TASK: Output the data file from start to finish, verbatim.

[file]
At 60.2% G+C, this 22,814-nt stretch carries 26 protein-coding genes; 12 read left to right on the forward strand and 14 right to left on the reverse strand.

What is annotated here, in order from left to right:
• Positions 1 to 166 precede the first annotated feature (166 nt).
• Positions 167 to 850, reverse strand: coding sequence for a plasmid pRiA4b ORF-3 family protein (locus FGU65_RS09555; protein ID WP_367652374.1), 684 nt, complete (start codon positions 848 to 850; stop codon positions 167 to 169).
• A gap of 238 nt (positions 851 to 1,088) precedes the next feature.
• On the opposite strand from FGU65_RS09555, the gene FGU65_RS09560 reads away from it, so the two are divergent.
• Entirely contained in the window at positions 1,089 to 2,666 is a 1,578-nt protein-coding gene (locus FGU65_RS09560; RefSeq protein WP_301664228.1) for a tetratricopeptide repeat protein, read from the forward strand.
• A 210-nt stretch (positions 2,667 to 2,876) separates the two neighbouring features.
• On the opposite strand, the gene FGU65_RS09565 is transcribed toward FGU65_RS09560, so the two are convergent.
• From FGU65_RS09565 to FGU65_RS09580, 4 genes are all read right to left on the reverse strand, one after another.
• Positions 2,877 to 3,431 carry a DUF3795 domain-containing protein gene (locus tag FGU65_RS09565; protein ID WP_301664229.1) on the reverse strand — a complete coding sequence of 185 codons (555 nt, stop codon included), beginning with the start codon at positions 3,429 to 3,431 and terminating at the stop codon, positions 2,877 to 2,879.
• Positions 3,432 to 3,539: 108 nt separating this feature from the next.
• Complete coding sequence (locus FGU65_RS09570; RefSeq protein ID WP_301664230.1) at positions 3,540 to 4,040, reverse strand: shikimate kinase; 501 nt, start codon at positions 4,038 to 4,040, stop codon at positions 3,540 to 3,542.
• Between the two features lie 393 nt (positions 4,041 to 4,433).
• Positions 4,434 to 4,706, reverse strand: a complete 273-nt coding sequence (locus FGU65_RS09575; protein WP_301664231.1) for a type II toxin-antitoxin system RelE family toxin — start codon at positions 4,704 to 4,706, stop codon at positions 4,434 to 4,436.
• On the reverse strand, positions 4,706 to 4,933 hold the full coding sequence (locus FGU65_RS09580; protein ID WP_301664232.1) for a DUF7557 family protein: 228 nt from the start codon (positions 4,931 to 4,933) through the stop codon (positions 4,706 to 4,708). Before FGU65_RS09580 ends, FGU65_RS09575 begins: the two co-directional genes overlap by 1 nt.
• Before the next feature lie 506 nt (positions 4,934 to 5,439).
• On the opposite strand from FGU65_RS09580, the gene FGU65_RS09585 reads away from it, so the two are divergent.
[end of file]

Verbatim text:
At 60.2% G+C, this 22,814-nt stretch carries 26 protein-coding genes; 12 read left to right on the forward strand and 14 right to left on the reverse strand.

What is annotated here, in order from left to right:
• Positions 1 to 166 precede the first annotated feature (166 nt).
• Positions 167 to 850, reverse strand: coding sequence for a plasmid pRiA4b ORF-3 family protein (locus FGU65_RS09555; protein ID WP_367652374.1), 684 nt, complete (start codon positions 848 to 850; stop codon positions 167 to 169).
• A gap of 238 nt (positions 851 to 1,088) precedes the next feature.
• On the opposite strand from FGU65_RS09555, the gene FGU65_RS09560 reads away from it, so the two are divergent.
• Entirely contained in the window at positions 1,089 to 2,666 is a 1,578-nt protein-coding gene (locus FGU65_RS09560; RefSeq protein WP_301664228.1) for a tetratricopeptide repeat protein, read from the forward strand.
• A 210-nt stretch (positions 2,667 to 2,876) separates the two neighbouring features.
• On the opposite strand, the gene FGU65_RS09565 is transcribed toward FGU65_RS09560, so the two are convergent.
• From FGU65_RS09565 to FGU65_RS09580, 4 genes are all read right to left on the reverse strand, one after another.
• Positions 2,877 to 3,431 carry a DUF3795 domain-containing protein gene (locus tag FGU65_RS09565; protein ID WP_301664229.1) on the reverse strand — a complete coding sequence of 185 codons (555 nt, stop codon included), beginning with the start codon at positions 3,429 to 3,431 and terminating at the stop codon, positions 2,877 to 2,879.
• Positions 3,432 to 3,539: 108 nt separating this feature from the next.
• Complete coding sequence (locus FGU65_RS09570; RefSeq protein ID WP_301664230.1) at positions 3,540 to 4,040, reverse strand: shikimate kinase; 501 nt, start codon at positions 4,038 to 4,040, stop codon at positions 3,540 to 3,542.
• Between the two features lie 393 nt (positions 4,041 to 4,433).
• Positions 4,434 to 4,706, reverse strand: a complete 273-nt coding sequence (locus FGU65_RS09575; protein WP_301664231.1) for a type II toxin-antitoxin system RelE family toxin — start codon at positions 4,704 to 4,706, stop codon at positions 4,434 to 4,436.
• On the reverse strand, positions 4,706 to 4,933 hold the full coding sequence (locus FGU65_RS09580; protein ID WP_301664232.1) for a DUF7557 family protein: 228 nt from the start codon (positions 4,931 to 4,933) through the stop codon (positions 4,706 to 4,708). Before FGU65_RS09580 ends, FGU65_RS09575 begins: the two co-directional genes overlap by 1 nt.
• Before the next feature lie 506 nt (positions 4,934 to 5,439).
• On the opposite strand from FGU65_RS09580, the gene FGU65_RS09585 reads away from it, so the two are divergent.